The 27th Global Summit of Women


Ma. Isabel Ongpin

First of 2 parts
I’VE just returned from attending the 27th Global Summit of Women held in Tokyo from May 12 to 13. The GSW, as it is known, is concerned with the economic status of women in the quest for equality. It is now on its 27th year, an institution capably built up and managed by Fil-Am leader, Irene Natividad. There were 1,300 registered conference participants coming from over 60 countries. It was an intense two-day conference with morning plenary sessions and afternoon breakout forums, with meals and social events in between. We had dinner under the moon at the Akasaka Palace, witnessed awards given to outstanding women— Joyce Banda, the former President of Malawi and Yuriko Koike, the incumbent governor of Tokyo,.

Speakers like Prime Minister Shinzo Abe, our own Vice President Leni Robredo, the Vice President of Vietnam, the board chairman of Japan Airlines, the heads of leading Japanese companies and multinational businesses based in Asia, youth participants, business people including fashion designers (our Josie Natori), government officials (the Philippines sent a delegation from the Department of Agriculture’s gender and diversity program, bravo!).

The other Filipino participants were businesswomen involved in insurance, consulting, public relations, banking, airlines, shipping, retailing, consulting, non-government organizations, the whole spectrum of the Filipino woman experience. Josie Natori, Doris Ho and Myrna Yao were speakers while Ambassador Delia Domingo Albert and Maan Hontiveros were moderators.

The issues were equal pay for equal work, representation in corporate boards and work and family life balance. Also, environment and technology. These are all current issues for women in the workplace.

In the case of equal pay for equal work, the fact that at entry levels women are paid less than men multiplies into a huge salary gap after a number of years as salaries are regularly increased by percentages. Moreover, if a woman takes time off from work to have children and then comes back, she virtually starts all over again in the salary scale. Meanwhile her male colleague whose ability and work is the same as hers, keeps getting his regular increases while she does not because she is starting again. Yet the skills are the same but the time off for having, and taking care of, a child, clearly a contribution to society as a whole, is penalized. Many enlightened societies are understanding of the issue and are rectifying the inequality, but they are still only a handful.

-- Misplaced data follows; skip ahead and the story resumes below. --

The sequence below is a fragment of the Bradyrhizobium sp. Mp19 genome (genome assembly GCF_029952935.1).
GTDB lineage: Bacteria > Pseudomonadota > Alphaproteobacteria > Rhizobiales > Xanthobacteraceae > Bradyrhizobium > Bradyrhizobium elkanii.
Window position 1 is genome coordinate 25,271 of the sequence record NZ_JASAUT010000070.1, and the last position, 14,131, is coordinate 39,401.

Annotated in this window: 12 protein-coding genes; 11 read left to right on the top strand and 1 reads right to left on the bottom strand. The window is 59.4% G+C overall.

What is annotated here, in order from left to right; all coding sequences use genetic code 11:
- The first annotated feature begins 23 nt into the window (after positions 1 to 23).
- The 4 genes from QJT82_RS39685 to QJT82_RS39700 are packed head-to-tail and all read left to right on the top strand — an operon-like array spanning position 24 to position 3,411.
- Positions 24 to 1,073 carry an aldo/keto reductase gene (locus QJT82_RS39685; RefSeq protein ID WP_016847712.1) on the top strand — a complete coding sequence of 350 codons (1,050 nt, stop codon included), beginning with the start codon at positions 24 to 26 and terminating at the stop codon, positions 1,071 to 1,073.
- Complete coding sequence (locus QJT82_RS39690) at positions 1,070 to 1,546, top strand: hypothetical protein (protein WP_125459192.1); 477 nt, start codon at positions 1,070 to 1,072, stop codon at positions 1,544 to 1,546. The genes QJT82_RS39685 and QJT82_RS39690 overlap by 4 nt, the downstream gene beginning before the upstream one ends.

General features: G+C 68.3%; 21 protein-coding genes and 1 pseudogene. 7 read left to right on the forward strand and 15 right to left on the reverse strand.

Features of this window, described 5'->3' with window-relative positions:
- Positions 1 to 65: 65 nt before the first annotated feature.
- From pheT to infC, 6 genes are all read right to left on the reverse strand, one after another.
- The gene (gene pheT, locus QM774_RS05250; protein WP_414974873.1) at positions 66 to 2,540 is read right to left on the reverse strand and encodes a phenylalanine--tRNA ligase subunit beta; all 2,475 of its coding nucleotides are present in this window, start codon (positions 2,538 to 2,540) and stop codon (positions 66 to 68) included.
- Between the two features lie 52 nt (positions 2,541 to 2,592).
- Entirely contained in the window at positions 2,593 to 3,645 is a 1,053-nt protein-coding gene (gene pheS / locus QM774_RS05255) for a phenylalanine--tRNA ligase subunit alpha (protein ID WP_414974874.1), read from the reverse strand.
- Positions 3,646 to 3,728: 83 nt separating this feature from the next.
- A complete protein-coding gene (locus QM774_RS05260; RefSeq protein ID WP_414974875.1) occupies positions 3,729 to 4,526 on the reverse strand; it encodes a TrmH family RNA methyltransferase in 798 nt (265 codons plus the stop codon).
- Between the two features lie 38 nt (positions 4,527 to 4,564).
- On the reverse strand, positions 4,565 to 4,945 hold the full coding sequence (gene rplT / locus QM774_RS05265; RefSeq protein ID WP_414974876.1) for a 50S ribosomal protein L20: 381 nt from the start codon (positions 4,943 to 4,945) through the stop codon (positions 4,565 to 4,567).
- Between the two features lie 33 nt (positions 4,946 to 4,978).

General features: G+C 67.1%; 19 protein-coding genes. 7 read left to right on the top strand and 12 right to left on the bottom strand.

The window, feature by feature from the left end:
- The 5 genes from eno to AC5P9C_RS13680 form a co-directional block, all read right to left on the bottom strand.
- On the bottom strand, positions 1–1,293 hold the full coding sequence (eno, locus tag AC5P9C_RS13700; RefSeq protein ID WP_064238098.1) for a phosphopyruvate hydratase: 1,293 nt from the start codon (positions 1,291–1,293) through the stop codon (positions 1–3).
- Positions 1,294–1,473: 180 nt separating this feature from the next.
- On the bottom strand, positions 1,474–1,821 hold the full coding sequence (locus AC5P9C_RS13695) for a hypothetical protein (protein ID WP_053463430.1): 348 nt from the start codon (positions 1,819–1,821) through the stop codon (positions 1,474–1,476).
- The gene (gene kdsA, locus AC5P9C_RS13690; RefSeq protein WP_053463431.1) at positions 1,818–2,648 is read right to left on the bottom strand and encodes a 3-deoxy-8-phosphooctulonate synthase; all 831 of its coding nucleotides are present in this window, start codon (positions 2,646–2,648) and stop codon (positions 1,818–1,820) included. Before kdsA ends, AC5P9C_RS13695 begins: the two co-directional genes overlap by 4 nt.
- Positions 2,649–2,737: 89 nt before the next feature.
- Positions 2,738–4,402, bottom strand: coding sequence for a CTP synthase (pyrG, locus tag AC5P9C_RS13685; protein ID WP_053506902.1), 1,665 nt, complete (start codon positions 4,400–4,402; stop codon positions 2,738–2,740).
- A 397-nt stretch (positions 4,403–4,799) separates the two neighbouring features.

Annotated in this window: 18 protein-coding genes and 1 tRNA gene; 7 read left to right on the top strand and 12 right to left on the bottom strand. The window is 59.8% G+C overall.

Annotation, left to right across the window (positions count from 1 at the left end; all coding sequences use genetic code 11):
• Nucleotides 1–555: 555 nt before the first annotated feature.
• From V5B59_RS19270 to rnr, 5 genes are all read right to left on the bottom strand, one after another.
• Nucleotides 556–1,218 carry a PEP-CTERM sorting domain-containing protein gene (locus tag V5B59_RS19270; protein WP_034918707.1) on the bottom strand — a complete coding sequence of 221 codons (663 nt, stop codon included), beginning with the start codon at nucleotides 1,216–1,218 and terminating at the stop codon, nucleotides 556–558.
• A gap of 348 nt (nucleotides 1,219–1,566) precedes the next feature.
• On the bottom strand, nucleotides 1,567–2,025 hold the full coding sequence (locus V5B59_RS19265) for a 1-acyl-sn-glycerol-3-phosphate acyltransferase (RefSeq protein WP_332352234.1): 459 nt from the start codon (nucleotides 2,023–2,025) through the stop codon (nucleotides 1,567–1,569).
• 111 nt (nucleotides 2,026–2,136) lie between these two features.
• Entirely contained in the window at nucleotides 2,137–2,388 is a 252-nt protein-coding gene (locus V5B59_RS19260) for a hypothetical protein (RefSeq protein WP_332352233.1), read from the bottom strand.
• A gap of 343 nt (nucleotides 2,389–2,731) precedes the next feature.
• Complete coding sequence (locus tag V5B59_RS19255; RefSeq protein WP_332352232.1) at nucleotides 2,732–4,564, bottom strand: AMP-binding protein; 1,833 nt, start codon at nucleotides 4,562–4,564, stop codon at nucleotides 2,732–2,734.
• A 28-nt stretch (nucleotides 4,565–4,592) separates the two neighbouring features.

One of the advances in business and social activities that is now available is technology. One speaker said, “Data is the new oil” for the instant information and communication that it can provide to make decisions and manage their implementation in a speedy and acceptable way. In this way, women could work from their homes while caring for their children, or manage their homes from their work. The use of technology is now the norm and failing to be adept at it is what will leave those without it behind.

In the matter of women representation in corporate boards, some countries have enacted laws putting quotas on a timeline. The United Kingdom and France with laws for it have made great progress from virtually a void. The Scandinavian countries are far ahead, with quotas in place. In Asia, Malaysia and Vietnam, with government requirements and soft quotas, are doing well (16.6 percent and 16.4 percent, respectively). Australia and New Zealand (27.2 percent and l9.3 percent) are progressing farther. Making female representation a requirement in publicly listed companies is one way. Kazakhstan has 20 percent board representation in publicly listed businesses. In Thailand, 80 percent of listed corporations have a woman on their board. Japan, the third largest economy in the world, is way behind (6.9 percent). However, progressive Japanese companies like Shiseido, Japan Air Lines and Calbee have good gender diversity programs in place.

Why is it essential for women to be in corporate boards? Because half of the world is female and business matters affect them and they in turn affect business matters. Research has shown that corporations with women on their boards perform better profit-wise and ethics-wise. Moreover, they give the board a wider and truer perspective of the people they employ, interact and do business with. Also, women make the most purchasing decisions ($10 trillion worth), something that business has to take into consideration.

(To be continued tomorrow)


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